In this mini-course, we learn what student activism looks like, why it is important to teach the knowledge and skills of social action, and ways to include activism in practice that gives students more purpose and ownership in their learning and volunteerism.
After completing this course (about 45 minutes), the learner is prompted to take a four-question quiz based on the content. Upon successful completion of this quiz, the learner may request a certificate suitable for a professional development portfolio, or as proof of .75 educational clock hours that can be used toward continuing education credit in most states. Please contact your State Department of Education or school district for specific information. Documentation of the completed courses and copies of the certificate are stored under "My Account" of the Learning to Give website where the learner may access (and print) them at any time.
The learner will be able to
- define activism.
- give examples of diverse ways to be a youth activist.
- identify the benefits to students and the school of learning about activism and philanthropy.
- locate resources for teaching skills and knowledge of taking action for the common good.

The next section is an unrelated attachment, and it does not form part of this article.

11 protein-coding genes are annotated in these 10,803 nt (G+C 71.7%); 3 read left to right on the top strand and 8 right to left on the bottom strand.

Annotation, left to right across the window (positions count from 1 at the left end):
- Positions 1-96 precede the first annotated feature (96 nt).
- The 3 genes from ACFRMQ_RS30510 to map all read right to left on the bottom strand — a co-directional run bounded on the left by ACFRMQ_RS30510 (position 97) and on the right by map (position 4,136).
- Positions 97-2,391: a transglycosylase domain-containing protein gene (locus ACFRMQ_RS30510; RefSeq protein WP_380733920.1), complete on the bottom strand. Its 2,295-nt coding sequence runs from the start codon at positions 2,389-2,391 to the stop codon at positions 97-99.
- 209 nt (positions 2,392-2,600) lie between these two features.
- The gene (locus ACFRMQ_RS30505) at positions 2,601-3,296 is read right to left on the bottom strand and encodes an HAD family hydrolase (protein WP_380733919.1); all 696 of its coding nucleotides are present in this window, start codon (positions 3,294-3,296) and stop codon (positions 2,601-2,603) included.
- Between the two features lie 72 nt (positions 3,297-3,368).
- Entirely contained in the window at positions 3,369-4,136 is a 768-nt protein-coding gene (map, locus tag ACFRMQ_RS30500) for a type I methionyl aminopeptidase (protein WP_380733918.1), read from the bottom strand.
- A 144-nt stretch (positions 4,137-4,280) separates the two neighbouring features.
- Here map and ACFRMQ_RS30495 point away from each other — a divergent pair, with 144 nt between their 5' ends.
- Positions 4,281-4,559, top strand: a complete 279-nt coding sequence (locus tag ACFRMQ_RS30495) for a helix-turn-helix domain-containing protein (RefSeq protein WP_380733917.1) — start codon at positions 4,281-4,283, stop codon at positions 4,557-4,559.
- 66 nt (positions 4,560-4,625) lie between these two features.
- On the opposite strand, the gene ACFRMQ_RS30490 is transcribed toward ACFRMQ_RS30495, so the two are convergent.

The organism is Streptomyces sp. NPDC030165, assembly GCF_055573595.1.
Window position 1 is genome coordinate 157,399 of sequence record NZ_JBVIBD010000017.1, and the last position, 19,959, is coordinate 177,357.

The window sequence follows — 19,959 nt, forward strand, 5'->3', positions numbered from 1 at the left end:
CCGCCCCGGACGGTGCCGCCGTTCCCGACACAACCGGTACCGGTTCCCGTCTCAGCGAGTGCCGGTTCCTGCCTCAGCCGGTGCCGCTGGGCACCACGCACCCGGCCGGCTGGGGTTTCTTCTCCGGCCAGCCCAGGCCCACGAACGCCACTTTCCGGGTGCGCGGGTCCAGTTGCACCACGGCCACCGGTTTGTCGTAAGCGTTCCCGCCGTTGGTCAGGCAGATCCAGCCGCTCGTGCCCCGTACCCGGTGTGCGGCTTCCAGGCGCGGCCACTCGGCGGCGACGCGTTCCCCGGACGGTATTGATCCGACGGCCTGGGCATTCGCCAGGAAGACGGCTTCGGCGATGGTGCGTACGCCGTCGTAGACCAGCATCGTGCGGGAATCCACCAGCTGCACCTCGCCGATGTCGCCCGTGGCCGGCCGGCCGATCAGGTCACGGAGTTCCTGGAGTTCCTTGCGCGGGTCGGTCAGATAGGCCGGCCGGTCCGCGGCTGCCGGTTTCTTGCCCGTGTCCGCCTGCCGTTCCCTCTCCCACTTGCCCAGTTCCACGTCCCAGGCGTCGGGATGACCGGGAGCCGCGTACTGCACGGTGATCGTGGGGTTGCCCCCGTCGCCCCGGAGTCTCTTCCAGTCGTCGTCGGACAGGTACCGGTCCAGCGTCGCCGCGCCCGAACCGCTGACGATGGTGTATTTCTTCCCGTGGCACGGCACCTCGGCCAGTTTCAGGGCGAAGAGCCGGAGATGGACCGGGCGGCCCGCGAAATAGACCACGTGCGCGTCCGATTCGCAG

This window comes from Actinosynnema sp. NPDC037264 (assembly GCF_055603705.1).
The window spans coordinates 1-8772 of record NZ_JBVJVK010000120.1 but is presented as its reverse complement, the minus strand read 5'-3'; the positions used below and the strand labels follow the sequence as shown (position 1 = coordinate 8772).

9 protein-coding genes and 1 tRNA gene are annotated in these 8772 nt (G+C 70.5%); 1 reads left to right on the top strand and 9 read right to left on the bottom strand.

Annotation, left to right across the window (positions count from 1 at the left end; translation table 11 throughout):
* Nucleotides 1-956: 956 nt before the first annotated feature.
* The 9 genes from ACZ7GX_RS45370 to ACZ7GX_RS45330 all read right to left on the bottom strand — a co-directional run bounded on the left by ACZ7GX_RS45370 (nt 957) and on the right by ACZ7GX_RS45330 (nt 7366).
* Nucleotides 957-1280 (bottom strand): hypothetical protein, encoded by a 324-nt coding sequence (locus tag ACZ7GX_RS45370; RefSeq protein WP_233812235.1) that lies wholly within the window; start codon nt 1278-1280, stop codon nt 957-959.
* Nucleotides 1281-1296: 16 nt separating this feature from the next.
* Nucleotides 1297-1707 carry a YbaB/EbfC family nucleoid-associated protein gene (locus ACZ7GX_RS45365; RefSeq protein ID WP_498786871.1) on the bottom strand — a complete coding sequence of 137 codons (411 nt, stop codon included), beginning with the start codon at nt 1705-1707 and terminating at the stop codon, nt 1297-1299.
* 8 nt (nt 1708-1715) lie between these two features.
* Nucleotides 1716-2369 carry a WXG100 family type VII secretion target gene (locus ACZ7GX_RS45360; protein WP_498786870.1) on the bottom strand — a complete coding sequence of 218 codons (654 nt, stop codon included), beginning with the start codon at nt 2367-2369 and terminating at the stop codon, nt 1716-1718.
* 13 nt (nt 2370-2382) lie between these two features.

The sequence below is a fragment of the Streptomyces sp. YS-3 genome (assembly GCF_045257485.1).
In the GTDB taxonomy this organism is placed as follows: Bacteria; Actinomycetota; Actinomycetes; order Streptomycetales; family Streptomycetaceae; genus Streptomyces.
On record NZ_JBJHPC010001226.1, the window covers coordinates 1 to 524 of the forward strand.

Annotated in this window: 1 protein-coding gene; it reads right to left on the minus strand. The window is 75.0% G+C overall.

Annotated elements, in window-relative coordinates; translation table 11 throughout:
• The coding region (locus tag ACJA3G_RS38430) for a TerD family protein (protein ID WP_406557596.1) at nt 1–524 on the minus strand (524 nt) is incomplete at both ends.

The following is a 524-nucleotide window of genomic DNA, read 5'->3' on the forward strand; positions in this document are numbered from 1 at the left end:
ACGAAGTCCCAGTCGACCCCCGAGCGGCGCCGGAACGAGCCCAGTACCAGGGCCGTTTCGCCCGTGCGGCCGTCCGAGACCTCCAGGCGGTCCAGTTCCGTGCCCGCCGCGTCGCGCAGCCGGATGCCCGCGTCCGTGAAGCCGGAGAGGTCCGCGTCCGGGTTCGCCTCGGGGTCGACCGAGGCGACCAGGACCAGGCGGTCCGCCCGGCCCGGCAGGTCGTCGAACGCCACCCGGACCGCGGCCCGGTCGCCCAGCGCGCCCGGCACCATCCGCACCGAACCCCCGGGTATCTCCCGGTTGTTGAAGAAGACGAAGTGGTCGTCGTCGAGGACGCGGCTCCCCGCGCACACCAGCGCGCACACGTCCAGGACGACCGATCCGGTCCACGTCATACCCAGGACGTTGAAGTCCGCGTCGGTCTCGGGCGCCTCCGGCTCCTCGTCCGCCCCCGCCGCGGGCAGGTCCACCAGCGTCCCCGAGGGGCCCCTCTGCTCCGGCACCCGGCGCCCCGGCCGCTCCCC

- infuse themes of social action into all subjects and the school calendar.
Children are born with the desire to help, and we can either nurture it or let it fade. Activism is taking action for the common good and spreading awareness about issues one cares about in order to influence change. This is a natural way for children and youth to learn the skills of volunteerism and the practice of lifelong civic engagement. Experiences with activism teach them they are capable of making a difference and their voice matters. In this section we examine ways children and youth can take action safely and effectively.
With all the expectations on teachers and the limited number of hours in the classroom, why should we teach actiism? This section explores the purpose of teaching activism and the science of giving. We know that students are more engaged and do better when their learning has purpose, and activism provides that purpose while preparing youth for a lifetime of skills and motivation to be good citizens.
Teaching activism starts with making students aware that there are things they can do to make the world a better place. Activism and philanthropy instruction can be infused into all academic areas and calendar events. This section gives some tips and tools for teaching activism.
This quiz has four multiple-choice questions based on the mini-course "Stuent Activism." If you answer 75 percent correctly, you will have the opportunity to download a personalized certificate. You may revisit the course and retake the quiz, if desired. There is an additional open-ended...